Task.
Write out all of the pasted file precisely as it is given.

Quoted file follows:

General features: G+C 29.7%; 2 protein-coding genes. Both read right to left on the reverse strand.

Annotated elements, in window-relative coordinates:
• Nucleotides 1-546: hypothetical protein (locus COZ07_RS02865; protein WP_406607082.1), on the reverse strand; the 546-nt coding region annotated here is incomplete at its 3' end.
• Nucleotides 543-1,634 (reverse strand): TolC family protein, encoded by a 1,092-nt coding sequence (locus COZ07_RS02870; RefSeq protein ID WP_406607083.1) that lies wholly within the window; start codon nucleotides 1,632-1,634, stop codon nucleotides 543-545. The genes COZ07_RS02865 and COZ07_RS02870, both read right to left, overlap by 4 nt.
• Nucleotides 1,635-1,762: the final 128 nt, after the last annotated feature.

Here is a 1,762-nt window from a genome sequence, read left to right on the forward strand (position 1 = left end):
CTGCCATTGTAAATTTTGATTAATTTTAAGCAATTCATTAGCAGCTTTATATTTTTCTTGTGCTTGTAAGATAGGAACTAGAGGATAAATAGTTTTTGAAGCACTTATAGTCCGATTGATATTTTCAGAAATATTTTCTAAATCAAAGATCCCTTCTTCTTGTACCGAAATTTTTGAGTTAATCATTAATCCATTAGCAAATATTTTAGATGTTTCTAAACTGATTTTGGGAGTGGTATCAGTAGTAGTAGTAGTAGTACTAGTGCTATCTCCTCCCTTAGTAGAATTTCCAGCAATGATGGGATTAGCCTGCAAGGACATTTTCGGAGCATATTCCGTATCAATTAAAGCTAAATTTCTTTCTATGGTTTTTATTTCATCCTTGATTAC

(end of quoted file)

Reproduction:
General features: G+C 29.7%; 2 protein-coding genes. Both read right to left on the reverse strand.

Annotated elements, in window-relative coordinates:
• Nucleotides 1-546: hypothetical protein (locus COZ07_RS02865; protein WP_406607082.1), on the reverse strand; the 546-nt coding region annotated here is incomplete at its 3' end.
• Nucleotides 543-1,634 (reverse strand): TolC family protein, encoded by a 1,092-nt coding sequence (locus COZ07_RS02870; RefSeq protein ID WP_406607083.1) that lies wholly within the window; start codon nucleotides 1,632-1,634, stop codon nucleotides 543-545. The genes COZ07_RS02865 and COZ07_RS02870, both read right to left, overlap by 4 nt.
• Nucleotides 1,635-1,762: the final 128 nt, after the last annotated feature.

Here is a 1,762-nt window from a genome sequence, read left to right on the forward strand (position 1 = left end):
CTGCCATTGTAAATTTTGATTAATTTTAAGCAATTCATTAGCAGCTTTATATTTTTCTTGTGCTTGTAAGATAGGAACTAGAGGATAAATAGTTTTTGAAGCACTTATAGTCCGATTGATATTTTCAGAAATATTTTCTAAATCAAAGATCCCTTCTTCTTGTACCGAAATTTTTGAGTTAATCATTAATCCATTAGCAAATATTTTAGATGTTTCTAAACTGATTTTGGGAGTGGTATCAGTAGTAGTAGTAGTAGTACTAGTGCTATCTCCTCCCTTAGTAGAATTTCCAGCAATGATGGGATTAGCCTGCAAGGACATTTTCGGAGCATATTCCGTATCAATTAAAGCTAAATTTCTTTCTATGGTTTTTATTTCATCCTTGATTAC